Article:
A Slap in the Face
This Sunday is the Seventh Sunday in Ordinary Time. The Gospel reading is from Matthew 5:38-48. Included among these verses is a phrase uttered by our Lord that has been popularly summarized as “turn the other cheek.”
This post is a little long, but if you read through it, it may bring a fresh interpretation to what you’ll be hearing in a few days. Promise.
As always, it is best to read Scripture in context. Here is the beginning of this Sunday’s Gospel:
“Jesus said to his disciples: ‘You have heard that it was said, an eye for an eye and a tooth for a tooth. But I say to you, offer no resistance to one who is evil. When someone strikes you on your right cheek, turn the other one as well. If anyone wants to go to law with you over your tunic, hand over your cloak as well. Should anyone press you into service for one mile, go for two miles.'” –Matthew 5:38-41
Many have interpreted these verses to mean that we must take all that is thrown at us. To endure all suffering–even if unjust. That we must strive for peace at any price. In short, that we should let people walk all over us. In essence, be a doormat. For many years, that’s how I too understood Jesus’ words.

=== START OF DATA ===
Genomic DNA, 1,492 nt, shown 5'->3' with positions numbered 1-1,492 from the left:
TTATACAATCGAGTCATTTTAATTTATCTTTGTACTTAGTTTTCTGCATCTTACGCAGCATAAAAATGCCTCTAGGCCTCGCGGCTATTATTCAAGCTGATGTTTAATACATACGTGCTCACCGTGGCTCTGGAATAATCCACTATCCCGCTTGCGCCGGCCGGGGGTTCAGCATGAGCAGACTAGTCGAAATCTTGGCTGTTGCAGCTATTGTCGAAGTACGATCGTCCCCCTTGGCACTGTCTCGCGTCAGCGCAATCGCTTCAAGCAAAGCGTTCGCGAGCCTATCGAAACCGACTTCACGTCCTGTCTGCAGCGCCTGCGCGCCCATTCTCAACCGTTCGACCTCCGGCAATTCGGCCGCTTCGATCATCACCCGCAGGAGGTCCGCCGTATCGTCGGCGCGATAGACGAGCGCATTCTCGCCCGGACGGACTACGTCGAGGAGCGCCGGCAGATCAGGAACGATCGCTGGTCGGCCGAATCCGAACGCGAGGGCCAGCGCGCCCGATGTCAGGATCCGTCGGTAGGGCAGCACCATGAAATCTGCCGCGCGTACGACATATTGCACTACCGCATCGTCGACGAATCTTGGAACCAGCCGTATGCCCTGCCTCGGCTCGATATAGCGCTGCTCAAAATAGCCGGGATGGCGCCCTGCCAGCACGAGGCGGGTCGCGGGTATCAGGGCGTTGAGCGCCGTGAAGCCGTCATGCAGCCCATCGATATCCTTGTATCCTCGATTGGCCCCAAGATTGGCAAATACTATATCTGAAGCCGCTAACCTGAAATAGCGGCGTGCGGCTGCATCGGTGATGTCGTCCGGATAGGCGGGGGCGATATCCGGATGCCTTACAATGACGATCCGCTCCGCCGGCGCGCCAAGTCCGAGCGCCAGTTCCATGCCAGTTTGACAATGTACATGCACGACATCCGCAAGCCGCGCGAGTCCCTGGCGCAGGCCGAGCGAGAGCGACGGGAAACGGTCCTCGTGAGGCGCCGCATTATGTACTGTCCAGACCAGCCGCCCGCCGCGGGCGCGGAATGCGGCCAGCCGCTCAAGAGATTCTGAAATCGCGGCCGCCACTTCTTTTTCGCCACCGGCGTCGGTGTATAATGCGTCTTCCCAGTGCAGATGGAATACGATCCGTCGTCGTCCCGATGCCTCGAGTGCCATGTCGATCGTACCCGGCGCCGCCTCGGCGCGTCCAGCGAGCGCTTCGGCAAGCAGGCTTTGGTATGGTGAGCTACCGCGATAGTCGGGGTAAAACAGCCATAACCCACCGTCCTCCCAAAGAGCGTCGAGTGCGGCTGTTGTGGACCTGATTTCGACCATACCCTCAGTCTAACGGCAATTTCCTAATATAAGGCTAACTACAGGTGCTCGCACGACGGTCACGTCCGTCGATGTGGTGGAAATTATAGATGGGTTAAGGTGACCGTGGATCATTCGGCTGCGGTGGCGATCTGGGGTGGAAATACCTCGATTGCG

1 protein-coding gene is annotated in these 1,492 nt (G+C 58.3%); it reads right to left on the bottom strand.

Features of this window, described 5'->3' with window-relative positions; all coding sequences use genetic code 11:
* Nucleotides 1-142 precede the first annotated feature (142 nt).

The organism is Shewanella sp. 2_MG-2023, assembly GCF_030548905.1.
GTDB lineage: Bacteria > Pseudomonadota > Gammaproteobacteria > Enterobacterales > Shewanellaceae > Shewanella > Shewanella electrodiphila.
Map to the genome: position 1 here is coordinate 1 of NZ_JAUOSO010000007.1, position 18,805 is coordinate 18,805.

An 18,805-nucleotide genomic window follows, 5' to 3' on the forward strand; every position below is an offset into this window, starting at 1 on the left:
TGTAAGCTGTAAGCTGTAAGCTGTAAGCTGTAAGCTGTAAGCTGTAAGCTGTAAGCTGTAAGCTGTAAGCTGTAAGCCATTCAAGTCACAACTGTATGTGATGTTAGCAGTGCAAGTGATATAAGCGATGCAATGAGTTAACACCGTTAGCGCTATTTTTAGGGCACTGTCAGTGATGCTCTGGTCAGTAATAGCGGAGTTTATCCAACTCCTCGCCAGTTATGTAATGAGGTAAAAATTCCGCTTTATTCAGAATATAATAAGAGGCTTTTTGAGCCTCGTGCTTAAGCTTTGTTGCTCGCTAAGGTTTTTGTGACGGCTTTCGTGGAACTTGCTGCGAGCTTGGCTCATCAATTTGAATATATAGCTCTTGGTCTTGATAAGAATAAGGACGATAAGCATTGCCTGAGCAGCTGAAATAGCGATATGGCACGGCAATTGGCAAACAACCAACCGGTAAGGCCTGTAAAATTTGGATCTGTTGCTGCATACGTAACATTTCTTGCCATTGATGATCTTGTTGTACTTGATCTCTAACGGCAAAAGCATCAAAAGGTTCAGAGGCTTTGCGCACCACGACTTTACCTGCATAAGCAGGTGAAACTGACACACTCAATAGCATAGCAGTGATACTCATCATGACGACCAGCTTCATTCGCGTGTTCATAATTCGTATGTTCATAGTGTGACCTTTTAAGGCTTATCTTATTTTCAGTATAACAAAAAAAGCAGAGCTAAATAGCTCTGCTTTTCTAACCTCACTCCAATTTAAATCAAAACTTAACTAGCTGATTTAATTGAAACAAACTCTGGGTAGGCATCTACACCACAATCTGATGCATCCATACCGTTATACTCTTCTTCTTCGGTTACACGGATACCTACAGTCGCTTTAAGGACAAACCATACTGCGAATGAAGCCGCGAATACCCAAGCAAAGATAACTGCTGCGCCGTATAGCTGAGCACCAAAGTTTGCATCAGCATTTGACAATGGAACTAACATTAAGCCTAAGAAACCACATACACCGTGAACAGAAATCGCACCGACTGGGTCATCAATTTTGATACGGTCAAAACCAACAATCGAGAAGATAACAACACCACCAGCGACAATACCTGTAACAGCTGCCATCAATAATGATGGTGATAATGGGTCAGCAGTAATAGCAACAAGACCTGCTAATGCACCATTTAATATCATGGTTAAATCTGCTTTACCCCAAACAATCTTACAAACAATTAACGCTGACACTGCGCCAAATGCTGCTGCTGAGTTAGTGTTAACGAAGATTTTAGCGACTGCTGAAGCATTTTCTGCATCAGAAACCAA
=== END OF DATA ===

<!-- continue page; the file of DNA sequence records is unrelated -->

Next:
But then I read a book by Walter Wink “Engaging the Powers: Discernment and Resistance in a World of Domination”. Wink asks the question “How can we oppose evil without creating new evils and being made evil ourselves?” His answer–nonviolent resistance. And he uses these very passages as examples. Jesus gives three specific illustrations:
1. When someone strikes you on your right cheek, turn the other one as well.
2. If anyone wants to go to law with you over your tunic, hand over your cloak as well.
3. Should anyone press you into service for one mile, go for two miles.
These three illustrations, Wink asserts, are blueprints for the nonviolent resistance Jesus want us to exercise. Wink supports this by offering historical context.
1. Jesus is quite specific as to which cheek he is referring. In his illustration, someone has been struck on the right cheek. Jesus demands that he or she now offer the left. Why? In ancient Middle eastern societies, the left hand was used for hygienic purposes (read bathroom) and hardly ever used for anything else. Eating, shaking hands, etc was done with the right. Assuming you cannot use your left hand, the only way you could stand in front of someone and strike their right cheek is by slapping them with the back of your right hand.